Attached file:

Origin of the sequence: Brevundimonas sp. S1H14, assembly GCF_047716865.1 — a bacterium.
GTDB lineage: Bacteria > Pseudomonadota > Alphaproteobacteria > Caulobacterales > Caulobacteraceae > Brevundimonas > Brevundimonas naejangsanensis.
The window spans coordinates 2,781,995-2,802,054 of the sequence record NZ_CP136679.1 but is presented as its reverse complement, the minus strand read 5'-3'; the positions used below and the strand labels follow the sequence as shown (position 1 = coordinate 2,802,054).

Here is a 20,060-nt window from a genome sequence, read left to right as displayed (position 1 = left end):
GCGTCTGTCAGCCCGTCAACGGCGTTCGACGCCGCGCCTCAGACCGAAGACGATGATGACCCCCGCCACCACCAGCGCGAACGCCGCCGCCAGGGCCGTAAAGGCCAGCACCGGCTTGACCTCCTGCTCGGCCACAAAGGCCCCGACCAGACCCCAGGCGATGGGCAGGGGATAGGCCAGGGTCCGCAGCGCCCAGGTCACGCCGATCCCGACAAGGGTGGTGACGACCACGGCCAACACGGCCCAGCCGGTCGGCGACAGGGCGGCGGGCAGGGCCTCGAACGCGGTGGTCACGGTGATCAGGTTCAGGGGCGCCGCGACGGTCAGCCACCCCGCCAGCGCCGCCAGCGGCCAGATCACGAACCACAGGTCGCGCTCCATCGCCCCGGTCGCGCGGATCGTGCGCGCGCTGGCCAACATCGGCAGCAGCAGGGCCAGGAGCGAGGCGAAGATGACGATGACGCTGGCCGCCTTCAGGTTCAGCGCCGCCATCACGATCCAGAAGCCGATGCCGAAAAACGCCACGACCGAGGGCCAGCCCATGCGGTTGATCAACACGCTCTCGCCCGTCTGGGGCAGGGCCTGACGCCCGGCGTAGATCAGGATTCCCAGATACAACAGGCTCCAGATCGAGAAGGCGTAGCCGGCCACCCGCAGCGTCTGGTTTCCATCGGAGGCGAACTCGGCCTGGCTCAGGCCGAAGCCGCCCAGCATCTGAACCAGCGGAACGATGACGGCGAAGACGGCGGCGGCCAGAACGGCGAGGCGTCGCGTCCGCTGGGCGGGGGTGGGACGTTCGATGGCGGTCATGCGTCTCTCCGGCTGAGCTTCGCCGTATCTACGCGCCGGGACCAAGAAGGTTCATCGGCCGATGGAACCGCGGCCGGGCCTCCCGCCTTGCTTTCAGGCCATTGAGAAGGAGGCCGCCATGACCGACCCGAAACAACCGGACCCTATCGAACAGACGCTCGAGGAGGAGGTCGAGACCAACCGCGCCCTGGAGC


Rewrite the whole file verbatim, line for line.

Origin of the sequence: Brevundimonas sp. S1H14, assembly GCF_047716865.1 — a bacterium.
GTDB lineage: Bacteria > Pseudomonadota > Alphaproteobacteria > Caulobacterales > Caulobacteraceae > Brevundimonas > Brevundimonas naejangsanensis.
The window spans coordinates 2,781,995-2,802,054 of the sequence record NZ_CP136679.1 but is presented as its reverse complement, the minus strand read 5'-3'; the positions used below and the strand labels follow the sequence as shown (position 1 = coordinate 2,802,054).

Here is a 20,060-nt window from a genome sequence, read left to right as displayed (position 1 = left end):
GCGTCTGTCAGCCCGTCAACGGCGTTCGACGCCGCGCCTCAGACCGAAGACGATGATGACCCCCGCCACCACCAGCGCGAACGCCGCCGCCAGGGCCGTAAAGGCCAGCACCGGCTTGACCTCCTGCTCGGCCACAAAGGCCCCGACCAGACCCCAGGCGATGGGCAGGGGATAGGCCAGGGTCCGCAGCGCCCAGGTCACGCCGATCCCGACAAGGGTGGTGACGACCACGGCCAACACGGCCCAGCCGGTCGGCGACAGGGCGGCGGGCAGGGCCTCGAACGCGGTGGTCACGGTGATCAGGTTCAGGGGCGCCGCGACGGTCAGCCACCCCGCCAGCGCCGCCAGCGGCCAGATCACGAACCACAGGTCGCGCTCCATCGCCCCGGTCGCGCGGATCGTGCGCGCGCTGGCCAACATCGGCAGCAGCAGGGCCAGGAGCGAGGCGAAGATGACGATGACGCTGGCCGCCTTCAGGTTCAGCGCCGCCATCACGATCCAGAAGCCGATGCCGAAAAACGCCACGACCGAGGGCCAGCCCATGCGGTTGATCAACACGCTCTCGCCCGTCTGGGGCAGGGCCTGACGCCCGGCGTAGATCAGGATTCCCAGATACAACAGGCTCCAGATCGAGAAGGCGTAGCCGGCCACCCGCAGCGTCTGGTTTCCATCGGAGGCGAACTCGGCCTGGCTCAGGCCGAAGCCGCCCAGCATCTGAACCAGCGGAACGATGACGGCGAAGACGGCGGCGGCCAGAACGGCGAGGCGTCGCGTCCGCTGGGCGGGGGTGGGACGTTCGATGGCGGTCATGCGTCTCTCCGGCTGAGCTTCGCCGTATCTACGCGCCGGGACCAAGAAGGTTCATCGGCCGATGGAACCGCGGCCGGGCCTCCCGCCTTGCTTTCAGGCCATTGAGAAGGAGGCCGCCATGACCGACCCGAAACAACCGGACCCTATCGAACAGACGCTCGAGGAGGAGGTCGAGACCAACCGCGCCCTGGAGC